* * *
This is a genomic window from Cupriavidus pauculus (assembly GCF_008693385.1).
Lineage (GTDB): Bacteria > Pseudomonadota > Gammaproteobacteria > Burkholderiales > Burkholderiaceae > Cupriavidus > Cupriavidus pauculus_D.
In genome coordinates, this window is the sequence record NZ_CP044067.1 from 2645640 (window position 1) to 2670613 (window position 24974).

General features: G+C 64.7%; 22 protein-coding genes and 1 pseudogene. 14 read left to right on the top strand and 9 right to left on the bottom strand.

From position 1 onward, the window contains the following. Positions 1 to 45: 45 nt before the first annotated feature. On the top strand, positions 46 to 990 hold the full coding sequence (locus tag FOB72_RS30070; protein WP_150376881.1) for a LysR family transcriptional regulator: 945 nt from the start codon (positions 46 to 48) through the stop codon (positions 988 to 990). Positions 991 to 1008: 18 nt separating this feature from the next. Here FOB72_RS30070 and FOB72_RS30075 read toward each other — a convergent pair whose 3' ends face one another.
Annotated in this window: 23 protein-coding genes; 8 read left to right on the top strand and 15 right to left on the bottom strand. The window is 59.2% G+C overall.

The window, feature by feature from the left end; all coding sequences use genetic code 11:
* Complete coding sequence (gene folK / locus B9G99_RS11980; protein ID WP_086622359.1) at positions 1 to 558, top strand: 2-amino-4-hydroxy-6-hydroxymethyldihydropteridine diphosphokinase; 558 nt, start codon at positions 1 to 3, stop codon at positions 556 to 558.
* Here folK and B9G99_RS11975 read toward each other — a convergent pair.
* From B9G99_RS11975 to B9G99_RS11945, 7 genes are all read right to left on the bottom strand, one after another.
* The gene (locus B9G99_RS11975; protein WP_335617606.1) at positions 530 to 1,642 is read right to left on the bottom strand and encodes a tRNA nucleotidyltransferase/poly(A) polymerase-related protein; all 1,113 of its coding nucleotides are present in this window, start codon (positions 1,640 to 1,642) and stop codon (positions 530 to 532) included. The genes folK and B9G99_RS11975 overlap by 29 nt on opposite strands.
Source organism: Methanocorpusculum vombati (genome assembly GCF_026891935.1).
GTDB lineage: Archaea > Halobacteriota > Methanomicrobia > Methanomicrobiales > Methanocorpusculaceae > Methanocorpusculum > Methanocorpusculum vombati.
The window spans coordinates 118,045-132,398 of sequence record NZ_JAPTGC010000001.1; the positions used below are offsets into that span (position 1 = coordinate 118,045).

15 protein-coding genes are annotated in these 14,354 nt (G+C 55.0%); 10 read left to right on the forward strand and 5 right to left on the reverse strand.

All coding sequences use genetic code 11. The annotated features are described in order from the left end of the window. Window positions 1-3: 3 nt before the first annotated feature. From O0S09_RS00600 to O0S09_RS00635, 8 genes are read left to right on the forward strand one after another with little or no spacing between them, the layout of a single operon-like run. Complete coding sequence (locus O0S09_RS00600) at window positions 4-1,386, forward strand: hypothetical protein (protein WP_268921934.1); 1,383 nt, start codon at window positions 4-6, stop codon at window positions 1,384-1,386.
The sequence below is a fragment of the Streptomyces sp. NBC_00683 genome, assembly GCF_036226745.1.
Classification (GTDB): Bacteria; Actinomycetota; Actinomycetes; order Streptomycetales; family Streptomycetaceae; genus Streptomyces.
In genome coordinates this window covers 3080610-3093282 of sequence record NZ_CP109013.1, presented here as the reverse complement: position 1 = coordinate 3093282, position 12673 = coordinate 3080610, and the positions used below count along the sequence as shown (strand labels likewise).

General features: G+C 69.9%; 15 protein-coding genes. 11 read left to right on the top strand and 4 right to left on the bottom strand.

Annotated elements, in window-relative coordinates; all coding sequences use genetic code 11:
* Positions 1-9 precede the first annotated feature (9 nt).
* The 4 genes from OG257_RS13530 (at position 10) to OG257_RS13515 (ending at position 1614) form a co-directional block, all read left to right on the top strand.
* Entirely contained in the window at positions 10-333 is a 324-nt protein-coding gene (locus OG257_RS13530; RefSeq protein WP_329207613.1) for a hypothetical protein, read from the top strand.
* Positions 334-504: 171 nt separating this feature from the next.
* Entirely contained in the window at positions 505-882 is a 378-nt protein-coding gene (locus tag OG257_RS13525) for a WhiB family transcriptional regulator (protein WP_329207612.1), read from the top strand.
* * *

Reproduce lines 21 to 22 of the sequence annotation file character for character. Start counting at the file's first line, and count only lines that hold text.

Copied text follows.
Annotated elements, in window-relative coordinates; all coding sequences use genetic code 11:
* Positions 1-9 precede the first annotated feature (9 nt).